It’s not always clear whether Jake examines these snippets out of grief or hope. What is obvious is that when Yang shuts down unexpectedly, the family would prefer to revive him, so Jake—whose position as the owner of an under-patronized tea shop is less urgent than his wife’s job—runs point on this responsibility. Kyra appears a little more ambivalent about how much time the endeavor should take up, while Mika feels Yang’s absence most acutely. As Jake visits with various tech experts, After Yang becomes a series of small, nested mysteries: whether Yang can be revived; the identity of the mystery woman (Haley Lu Richardson) who pops up in his memories; and how exploring the question of Yang’s sentience will determine how the family processes his potential loss.

Anyone who has seen Kogonada’s previous film, the lovely Linklater-as-aesthete drama Columbus, will recognize that he’s not interested in ratcheting up traditional tensions, preferring instead to create a sustained mood for his characters to work their way through. Yet After Yang has more variety than Columbus, which—enchanting as it was—sometimes felt a little too orderly and buttoned-up for its own good, betraying its maker’s origins as a visual essayist with an abiding appreciation of things in their correct, cleanly architectural place. Kogonada still favors careful framing-within-framing and a certain fixed visual austerity, but he also appears willing to occasionally drop his version of a confetti bomb, like an expressive, grin-inducing opening credits sequence that functions as both a visual delight and a sly flash of exposition. Somehow, Yang’s robotic nature appears to loosen the filmmaker up.

Malea Emma Tjandrawidjaja and Justin H. Min in After Yang
Malea Emma Tjandrawidjaja and Justin H. Min in After Yang
Photo: A24
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Further opportunities to relax that exacting control are provided by Yang’s memory fragments, which—as Jake sees more of them—seem to blend with the family’s memories of Yang, overlapping and echoing, repeating certain lines and gestures from slightly different angles. If these are indeed mixed-and-matched feeds of organic and digital recollections, there aren’t notable discrepancies or inconsistencies to pore over. Instead, Kogonada evokes the feeling of turning a moment over in your head, mentally reciting it like lines from a song. Every member of the small cast takes to this approach, and Farrell is particularly affecting without appearing to do much acting at all.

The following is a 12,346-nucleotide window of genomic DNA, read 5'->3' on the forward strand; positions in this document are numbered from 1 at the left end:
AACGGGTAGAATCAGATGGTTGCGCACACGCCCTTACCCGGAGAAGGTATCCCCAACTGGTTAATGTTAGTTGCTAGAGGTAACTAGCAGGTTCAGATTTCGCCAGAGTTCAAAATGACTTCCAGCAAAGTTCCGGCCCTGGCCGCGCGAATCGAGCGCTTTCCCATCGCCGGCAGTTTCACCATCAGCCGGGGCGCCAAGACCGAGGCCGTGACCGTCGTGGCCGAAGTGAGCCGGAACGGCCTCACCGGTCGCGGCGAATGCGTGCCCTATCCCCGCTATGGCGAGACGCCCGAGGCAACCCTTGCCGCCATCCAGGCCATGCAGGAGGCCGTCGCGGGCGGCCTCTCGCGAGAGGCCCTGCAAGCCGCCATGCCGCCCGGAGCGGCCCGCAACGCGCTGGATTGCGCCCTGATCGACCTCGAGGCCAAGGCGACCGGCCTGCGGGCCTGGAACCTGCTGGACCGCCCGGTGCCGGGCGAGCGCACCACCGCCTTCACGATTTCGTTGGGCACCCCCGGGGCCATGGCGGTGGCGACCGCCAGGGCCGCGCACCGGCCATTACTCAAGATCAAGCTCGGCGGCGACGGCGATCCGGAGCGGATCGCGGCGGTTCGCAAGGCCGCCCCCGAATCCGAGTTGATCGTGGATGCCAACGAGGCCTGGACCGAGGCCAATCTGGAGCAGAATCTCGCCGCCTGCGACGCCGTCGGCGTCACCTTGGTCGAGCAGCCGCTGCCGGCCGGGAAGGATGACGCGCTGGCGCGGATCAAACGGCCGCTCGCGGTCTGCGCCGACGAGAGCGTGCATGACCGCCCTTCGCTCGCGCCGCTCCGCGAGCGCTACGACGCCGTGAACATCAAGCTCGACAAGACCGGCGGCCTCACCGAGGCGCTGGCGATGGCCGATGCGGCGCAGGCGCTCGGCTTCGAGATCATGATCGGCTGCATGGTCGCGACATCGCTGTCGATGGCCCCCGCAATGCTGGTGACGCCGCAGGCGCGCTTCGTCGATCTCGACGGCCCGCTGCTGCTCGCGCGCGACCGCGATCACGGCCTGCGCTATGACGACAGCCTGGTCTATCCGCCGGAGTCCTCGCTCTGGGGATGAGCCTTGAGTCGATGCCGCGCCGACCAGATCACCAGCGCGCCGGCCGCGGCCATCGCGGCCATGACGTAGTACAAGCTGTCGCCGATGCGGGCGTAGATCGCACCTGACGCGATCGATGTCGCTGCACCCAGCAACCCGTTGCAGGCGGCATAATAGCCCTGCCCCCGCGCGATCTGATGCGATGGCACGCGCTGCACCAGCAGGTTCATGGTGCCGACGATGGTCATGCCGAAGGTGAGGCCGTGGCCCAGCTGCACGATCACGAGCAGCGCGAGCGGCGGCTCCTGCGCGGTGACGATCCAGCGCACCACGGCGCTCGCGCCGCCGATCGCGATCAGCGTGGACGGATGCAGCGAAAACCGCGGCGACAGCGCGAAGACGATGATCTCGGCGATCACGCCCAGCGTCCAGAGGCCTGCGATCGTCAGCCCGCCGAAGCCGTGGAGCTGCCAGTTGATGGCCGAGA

After Yang is ruminative enough that attempting to further describe it risks spoilage—not of definitive revelations or plot twists (there are relatively few of those) but of the film’s delicate spell. Has a former critic made a cannily critic-proof movie, where any attempts at analysis or even description will feel like stealing the movie’s low rumbles of thunder? If he has, it’s through the quietly ambitious gumption of a work that captures, among other things, the annoyances of dividing childcare between two working parents; the conflicting desires to protect your child from grief and allow them to learn from it; and how unknowable feelings can develop in unexpected corners of the human experience. Despite the sci-fi trimmings—or, really, in perfect sync with them—the anxiety After Yang generates has the gentle, humming pervasiveness of real life. It’s trying its best to tell us about the world.